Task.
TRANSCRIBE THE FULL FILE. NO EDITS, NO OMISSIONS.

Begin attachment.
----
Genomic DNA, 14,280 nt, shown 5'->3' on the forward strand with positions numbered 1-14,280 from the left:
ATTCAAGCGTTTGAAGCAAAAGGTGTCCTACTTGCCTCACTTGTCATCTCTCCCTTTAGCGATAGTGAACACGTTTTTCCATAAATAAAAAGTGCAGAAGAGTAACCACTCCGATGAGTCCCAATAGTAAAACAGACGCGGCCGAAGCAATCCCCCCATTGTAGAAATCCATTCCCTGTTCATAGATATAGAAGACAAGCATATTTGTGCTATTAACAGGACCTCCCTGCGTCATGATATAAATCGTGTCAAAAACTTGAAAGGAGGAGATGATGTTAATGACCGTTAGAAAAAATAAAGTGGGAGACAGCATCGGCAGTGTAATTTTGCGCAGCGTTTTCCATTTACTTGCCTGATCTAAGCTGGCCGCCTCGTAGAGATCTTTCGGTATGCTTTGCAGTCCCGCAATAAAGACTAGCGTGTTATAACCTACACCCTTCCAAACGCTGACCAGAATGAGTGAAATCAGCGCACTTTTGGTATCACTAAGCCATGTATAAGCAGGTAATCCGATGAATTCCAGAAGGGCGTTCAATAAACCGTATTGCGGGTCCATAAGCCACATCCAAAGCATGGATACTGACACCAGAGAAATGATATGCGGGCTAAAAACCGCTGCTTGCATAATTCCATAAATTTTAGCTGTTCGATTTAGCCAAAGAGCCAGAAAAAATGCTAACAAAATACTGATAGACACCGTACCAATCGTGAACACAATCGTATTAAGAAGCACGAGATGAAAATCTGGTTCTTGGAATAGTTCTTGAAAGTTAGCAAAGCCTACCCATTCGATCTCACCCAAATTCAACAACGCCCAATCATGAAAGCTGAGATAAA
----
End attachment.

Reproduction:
Genomic DNA, 14,280 nt, shown 5'->3' on the forward strand with positions numbered 1-14,280 from the left:
ATTCAAGCGTTTGAAGCAAAAGGTGTCCTACTTGCCTCACTTGTCATCTCTCCCTTTAGCGATAGTGAACACGTTTTTCCATAAATAAAAAGTGCAGAAGAGTAACCACTCCGATGAGTCCCAATAGTAAAACAGACGCGGCCGAAGCAATCCCCCCATTGTAGAAATCCATTCCCTGTTCATAGATATAGAAGACAAGCATATTTGTGCTATTAACAGGACCTCCCTGCGTCATGATATAAATCGTGTCAAAAACTTGAAAGGAGGAGATGATGTTAATGACCGTTAGAAAAAATAAAGTGGGAGACAGCATCGGCAGTGTAATTTTGCGCAGCGTTTTCCATTTACTTGCCTGATCTAAGCTGGCCGCCTCGTAGAGATCTTTCGGTATGCTTTGCAGTCCCGCAATAAAGACTAGCGTGTTATAACCTACACCCTTCCAAACGCTGACCAGAATGAGTGAAATCAGCGCACTTTTGGTATCACTAAGCCATGTATAAGCAGGTAATCCGATGAATTCCAGAAGGGCGTTCAATAAACCGTATTGCGGGTCCATAAGCCACATCCAAAGCATGGATACTGACACCAGAGAAATGATATGCGGGCTAAAAACCGCTGCTTGCATAATTCCATAAATTTTAGCTGTTCGATTTAGCCAAAGAGCCAGAAAAAATGCTAACAAAATACTGATAGACACCGTACCAATCGTGAACACAATCGTATTAAGAAGCACGAGATGAAAATCTGGTTCTTGGAATAGTTCTTGAAAGTTAGCAAAGCCTACCCATTCGATCTCACCCAAATTCAACAACGCCCAATCATGAAAGCTGAGATAAA